Osteoimmunology arose from the recognition that cytokines produced by lymphocytes can affect bone homeostasis. We have previously shown that osteoclasts, cells that resorb bone, act as APCs. Cross-presentation of Ags by osteoclasts leads to expression of CD25 and Foxp3, markers of regulatory T cells in the CD8 T cells. Octeoclast-induced Foxp3+ CD25+ regulatory CD8 T cells (OC-iTcREG) suppress priming of CD4 and CD8 T cells by dendritic cells. OC-iTcREG also limit bone resorption by osteoclasts, forming a negative feedback loop. In this study, we show that OC-iTcREG express concurrently T-bet and Eomesodermin (Eomes) and IFN-γ. Pharmacological inhibition of IκK blocked IFN-γ, T-bet, and Eomes production by TcREG. Furthermore, we show, using chromatin immunoprecipitation, NF-κB enrichment in the T-bet and Eomes promoters. We demonstrate that IFN-γ produced by TcREG is required for suppression of osteoclastogenesis and for degradation of TNFR-associated factor 6 in osteoclast precursors. The latter prevents signaling by receptor activator of NF-κB ligand needed for osteoclastogenesis. Knockout of IFN-γ rendered TcREG inefficient in preventing actin ring formation in osteoclasts, a process required for bone resorption. TcREG generated in vivo using IFN-γ−/− T cells had impaired ability to protect mice from bone resorption and bone loss in response to high-dose receptor activator of NF-κB ligand. The results of this study demonstrate a novel link between NF-κB signaling and induction of IFN-γ in TcREG and establish an important role for IFN-γ in TcREG-mediated protection from bone loss.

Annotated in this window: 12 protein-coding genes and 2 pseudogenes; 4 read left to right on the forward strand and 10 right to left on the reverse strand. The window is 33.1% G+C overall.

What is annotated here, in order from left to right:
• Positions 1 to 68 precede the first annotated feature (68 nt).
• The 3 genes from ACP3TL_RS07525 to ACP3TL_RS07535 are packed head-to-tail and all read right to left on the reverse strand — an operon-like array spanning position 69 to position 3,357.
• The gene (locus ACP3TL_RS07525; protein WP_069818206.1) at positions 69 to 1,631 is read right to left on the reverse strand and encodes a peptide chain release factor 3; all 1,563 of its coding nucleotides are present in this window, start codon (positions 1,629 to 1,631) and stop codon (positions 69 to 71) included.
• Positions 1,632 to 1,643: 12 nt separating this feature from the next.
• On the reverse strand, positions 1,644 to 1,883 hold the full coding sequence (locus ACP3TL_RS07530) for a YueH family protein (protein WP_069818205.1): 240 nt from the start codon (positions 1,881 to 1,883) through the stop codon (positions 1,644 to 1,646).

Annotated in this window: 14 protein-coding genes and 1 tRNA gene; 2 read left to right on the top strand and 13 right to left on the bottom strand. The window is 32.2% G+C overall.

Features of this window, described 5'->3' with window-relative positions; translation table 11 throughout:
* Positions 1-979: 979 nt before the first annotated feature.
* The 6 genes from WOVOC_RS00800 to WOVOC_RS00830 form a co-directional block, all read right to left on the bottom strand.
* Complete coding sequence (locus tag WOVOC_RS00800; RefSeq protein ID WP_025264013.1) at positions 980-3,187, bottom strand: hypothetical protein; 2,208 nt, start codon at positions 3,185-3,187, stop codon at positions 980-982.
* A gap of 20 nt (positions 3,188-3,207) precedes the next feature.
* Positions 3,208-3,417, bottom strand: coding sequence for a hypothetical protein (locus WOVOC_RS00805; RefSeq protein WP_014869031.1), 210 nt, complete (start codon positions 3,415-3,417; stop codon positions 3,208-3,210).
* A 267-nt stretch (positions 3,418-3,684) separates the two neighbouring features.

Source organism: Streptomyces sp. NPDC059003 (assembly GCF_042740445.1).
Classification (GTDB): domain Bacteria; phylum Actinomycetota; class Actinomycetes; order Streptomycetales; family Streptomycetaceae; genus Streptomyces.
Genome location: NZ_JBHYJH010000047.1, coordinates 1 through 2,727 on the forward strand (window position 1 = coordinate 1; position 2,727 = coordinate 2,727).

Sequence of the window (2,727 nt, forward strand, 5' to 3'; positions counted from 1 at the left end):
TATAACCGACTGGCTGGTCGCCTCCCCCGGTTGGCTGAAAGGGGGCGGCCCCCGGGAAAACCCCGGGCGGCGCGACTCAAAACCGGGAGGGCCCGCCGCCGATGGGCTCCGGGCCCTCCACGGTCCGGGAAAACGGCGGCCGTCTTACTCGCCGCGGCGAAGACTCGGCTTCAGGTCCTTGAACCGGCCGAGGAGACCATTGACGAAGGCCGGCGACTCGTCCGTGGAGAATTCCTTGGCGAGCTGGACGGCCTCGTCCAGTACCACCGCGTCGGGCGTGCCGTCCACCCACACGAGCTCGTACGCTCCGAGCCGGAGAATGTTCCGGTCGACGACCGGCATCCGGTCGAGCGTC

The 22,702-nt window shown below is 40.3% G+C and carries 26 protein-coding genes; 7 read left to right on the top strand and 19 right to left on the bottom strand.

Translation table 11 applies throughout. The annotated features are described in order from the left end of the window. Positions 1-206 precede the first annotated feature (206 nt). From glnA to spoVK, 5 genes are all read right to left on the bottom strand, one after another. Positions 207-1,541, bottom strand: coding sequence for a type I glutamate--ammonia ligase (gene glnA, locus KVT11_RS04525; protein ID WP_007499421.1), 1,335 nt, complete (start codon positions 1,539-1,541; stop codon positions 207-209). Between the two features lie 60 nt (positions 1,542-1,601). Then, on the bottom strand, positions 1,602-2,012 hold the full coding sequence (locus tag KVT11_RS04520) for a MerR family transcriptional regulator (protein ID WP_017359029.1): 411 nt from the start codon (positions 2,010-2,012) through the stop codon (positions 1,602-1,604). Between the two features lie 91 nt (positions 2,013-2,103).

Homeostasis describes the mechanisms by which biological systems maintain stability in response to environmental and internal perturbations. Homeostasis in the immune system, needed to minimize damage to healthy tissues, is achieved by a number of mechanisms. Such mechanisms include a balance between effector and regulatory cells. Disruption of this balance leads to autoimmune and inflammatory diseases (1, 2).